Why Balanced Home Humidity is Important in the Cooler Seasons
Balanced home humidity matters any time of year. The Environmental Protection Agency recommends keeping indoor humidity levels in the range of 30 percent and 60 percent. That can be a challenge in all seasons as outdoor climate, as well as indoor factors such as human activity and HVAC equipment, influence humidity inside the house. Here are some reasons why maintaining balanced home humidity is important during cooler seasons. Low Humidity
- Cold air doesn’t hold water vapor efficiently so low humidity conditions are more common with cooler temperatures. Low humidity levels indoors cause a variety of physical symptoms such as dry, scratchy throat, coughs and eye irritation. In addition, recent medical research has proven that cold and flu viruses thrive in conditions of low humidity and are more easily transmitted in that environment.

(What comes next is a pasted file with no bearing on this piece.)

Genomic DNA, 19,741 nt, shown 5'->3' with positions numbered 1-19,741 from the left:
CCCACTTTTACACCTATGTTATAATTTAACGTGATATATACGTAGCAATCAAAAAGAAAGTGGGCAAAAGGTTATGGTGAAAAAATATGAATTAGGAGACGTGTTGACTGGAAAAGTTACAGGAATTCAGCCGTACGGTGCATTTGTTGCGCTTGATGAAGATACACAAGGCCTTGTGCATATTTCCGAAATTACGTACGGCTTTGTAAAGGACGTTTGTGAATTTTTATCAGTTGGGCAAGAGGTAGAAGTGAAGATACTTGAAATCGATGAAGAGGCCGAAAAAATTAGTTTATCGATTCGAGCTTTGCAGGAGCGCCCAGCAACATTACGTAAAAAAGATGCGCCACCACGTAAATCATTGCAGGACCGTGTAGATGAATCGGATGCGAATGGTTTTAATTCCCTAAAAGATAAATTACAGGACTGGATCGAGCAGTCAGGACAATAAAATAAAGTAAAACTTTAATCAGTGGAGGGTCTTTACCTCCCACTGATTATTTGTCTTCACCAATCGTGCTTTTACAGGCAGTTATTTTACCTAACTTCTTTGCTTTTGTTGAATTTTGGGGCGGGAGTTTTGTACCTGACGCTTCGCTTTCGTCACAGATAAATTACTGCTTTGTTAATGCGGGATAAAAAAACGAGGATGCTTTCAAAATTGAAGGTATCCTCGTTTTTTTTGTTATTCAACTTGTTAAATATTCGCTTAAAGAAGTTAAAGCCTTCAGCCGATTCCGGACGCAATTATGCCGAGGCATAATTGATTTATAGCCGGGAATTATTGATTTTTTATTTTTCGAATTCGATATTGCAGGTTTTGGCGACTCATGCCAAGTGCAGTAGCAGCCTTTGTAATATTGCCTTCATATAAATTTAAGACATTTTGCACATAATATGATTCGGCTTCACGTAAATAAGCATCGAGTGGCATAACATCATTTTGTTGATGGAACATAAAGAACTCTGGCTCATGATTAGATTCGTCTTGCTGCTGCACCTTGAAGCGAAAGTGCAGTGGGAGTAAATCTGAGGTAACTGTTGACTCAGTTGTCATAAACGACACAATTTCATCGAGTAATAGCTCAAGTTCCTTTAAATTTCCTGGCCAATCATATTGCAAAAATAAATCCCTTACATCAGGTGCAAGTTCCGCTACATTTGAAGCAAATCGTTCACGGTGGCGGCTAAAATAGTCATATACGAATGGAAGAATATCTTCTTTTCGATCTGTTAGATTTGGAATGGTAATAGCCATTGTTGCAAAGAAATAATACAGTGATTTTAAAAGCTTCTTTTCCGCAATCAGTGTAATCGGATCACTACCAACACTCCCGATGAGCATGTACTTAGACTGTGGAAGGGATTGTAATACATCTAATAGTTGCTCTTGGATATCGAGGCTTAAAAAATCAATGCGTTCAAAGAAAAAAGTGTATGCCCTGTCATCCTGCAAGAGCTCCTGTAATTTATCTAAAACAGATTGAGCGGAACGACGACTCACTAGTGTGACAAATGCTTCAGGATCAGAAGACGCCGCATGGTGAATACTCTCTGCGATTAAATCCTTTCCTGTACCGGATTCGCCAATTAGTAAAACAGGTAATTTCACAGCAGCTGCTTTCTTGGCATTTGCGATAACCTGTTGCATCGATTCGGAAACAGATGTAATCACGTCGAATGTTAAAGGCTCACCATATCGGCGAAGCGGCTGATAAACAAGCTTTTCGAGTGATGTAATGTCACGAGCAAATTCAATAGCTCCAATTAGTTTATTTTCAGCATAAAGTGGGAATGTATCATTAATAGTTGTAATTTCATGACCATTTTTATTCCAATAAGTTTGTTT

- Low indoor humidity is often exacerbated by the use of central heating systems installed in most residences. Gas burners and forced-air circulation in these systems remove water vapor from the air and make indoor conditions drier than outdoors.
- The effects of low humidity in winter also extend to building materials. Wood flooring may shrink and splinter; deterioration such as dry rot in wooden structural components may be accelerated when humidity is low.
- Lack of humidity is why annoying static shocks are more frequent in winter than summer. Dry air acts as an insulator that allows electrostatic charge to build up in people and objects, causing a shock when they touch and the static electricity is suddenly discharged.
- High humidity may also occur because the house is closed up when weather is cold. Tightly sealed, energy-efficient homes are often under-ventilated. Household activities in these confined spaces such as cooking, bathing and simply breathing add water vapor to the air and may elevate indoor humidity above the recommended range. Condensation that forms on windows, as well as in kitchens or bathrooms, can trigger the growth of mildew or toxic mold.